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Policies to dictate pace of telecoms growth in 2021

By Adeyemi Adepetun
06 January 2021   |   4:22 am
The information and communications technology/telecoms (ICT) sector arguably was the star performer of the global economy in 2020.

[FILES] ALTON Chairman, Gbenga Adebayo

ADEYEMI ADEPETUN, in this report, samples the views of stakeholders in the information and communications technology (ICT)/telecoms sector. While many see huge prospects based on past performances, there is apprehension that without sound and people-friendly policies, the sector will lose the gains of the previous years.

The information and communications technology/telecoms (ICT) sector arguably was the star performer of the global economy in 2020. In Nigeria, it not only contributed significantly to the country’s Gross Domestic Product (GDP), the industry to a large extent bridged the gap created by the forced lockdown, induced by the coronavirus pandemic.

With over a year into the COVID-19 crisis, and no sign of backing down, at least for now, people, businesses, churches, schools, government institutions, among others discovered, adopted, and adjusted to the new normal, where it became possible to conduct classes, services, meetings, and seal deals online without physical interactions. Even the Federal Executive Council meetings went online.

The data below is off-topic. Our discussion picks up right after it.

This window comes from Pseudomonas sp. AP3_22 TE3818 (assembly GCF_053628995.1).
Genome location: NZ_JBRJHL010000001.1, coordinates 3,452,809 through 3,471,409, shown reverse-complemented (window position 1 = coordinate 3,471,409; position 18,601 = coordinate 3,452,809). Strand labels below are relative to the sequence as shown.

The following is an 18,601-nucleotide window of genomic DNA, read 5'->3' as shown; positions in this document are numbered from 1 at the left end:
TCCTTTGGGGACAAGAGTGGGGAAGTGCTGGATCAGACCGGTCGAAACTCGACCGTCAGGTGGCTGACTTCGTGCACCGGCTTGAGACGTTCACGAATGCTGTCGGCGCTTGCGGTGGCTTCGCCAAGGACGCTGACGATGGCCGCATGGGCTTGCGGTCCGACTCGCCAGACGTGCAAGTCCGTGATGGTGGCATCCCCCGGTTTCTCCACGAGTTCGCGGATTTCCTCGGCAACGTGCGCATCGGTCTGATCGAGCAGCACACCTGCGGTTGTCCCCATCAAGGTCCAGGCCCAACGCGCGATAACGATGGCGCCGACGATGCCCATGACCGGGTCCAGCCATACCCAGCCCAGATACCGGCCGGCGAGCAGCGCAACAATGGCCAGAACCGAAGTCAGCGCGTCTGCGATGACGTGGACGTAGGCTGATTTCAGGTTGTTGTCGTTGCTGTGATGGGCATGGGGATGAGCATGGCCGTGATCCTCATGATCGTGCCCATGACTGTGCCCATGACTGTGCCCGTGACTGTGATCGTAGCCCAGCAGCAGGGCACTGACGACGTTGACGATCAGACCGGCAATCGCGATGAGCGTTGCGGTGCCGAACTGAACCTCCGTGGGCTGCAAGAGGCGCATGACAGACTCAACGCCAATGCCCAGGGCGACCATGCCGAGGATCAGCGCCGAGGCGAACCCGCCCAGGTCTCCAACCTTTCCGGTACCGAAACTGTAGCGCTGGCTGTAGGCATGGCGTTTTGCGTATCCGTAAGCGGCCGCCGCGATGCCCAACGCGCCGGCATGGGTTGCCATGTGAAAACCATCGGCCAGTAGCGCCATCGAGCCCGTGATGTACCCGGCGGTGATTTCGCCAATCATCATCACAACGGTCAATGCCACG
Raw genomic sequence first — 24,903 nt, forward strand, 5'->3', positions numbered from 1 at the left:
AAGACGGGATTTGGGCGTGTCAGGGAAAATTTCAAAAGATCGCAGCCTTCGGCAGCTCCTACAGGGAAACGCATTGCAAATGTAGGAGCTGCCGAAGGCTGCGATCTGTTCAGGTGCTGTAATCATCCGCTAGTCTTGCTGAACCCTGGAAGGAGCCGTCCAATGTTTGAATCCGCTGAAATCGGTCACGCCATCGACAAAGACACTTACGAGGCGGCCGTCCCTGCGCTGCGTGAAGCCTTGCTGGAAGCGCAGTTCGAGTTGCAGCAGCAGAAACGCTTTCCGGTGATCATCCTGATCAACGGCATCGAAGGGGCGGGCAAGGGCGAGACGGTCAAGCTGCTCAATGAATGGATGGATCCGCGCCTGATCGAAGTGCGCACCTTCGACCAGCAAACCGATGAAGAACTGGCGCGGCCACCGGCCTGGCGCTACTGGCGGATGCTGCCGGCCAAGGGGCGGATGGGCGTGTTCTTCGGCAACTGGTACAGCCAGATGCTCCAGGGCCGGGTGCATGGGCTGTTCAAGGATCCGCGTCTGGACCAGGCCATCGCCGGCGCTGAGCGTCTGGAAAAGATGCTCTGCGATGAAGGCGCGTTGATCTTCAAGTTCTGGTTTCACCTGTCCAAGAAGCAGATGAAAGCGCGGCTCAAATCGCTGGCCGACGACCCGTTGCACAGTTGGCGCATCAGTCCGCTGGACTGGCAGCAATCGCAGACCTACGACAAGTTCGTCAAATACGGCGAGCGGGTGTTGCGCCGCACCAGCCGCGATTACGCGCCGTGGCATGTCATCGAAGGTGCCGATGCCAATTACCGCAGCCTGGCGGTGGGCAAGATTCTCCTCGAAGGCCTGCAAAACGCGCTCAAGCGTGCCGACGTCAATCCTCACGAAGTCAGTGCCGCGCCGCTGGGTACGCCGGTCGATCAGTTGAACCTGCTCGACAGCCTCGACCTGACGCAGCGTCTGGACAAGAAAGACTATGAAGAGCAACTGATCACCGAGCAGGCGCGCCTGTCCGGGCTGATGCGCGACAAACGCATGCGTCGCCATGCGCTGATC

The new normal has come to stay! The world has adjusted, and life continues, thanks to technology.

The performance of the ICT sector is expected to continue on an upward trajectory, even in Nigeria. However, stakeholders in the country’s ICT sector believed strongly that it is government’s policies that will shape the performance of the sector. According to them, there is a need to tread softly.

Those who spoke with The Guardian, include the Chairman of the Association of Licensed Telecoms Operators of Nigeria (ALTON), Gbenga Adebayo; President, Association of Telecoms Companies of Nigeria (ATCON), Ikechukwu Nnamani; President of the Institute of Software Practitioners of Nigeria (ISPON), Chinenye Mba-Uzoukwu; National Coordinator, Nigeria, Alliance for Affordable Internet (A4AI), Olusola Teniola, and the Oracle of the Industry, Chris Uwaje.

ALTON sees expansion, zero-tariff reduction but fears brain drain
Adebayo disclosed that there will be more coverage of some parts of the country currently not covered.
According to him, 3G coverage remains higher than 4G, but he’s aware that members are making efforts to improve coverage of the country, especially to enhance easy access to data, improve value-added services, and deeper rural penetration.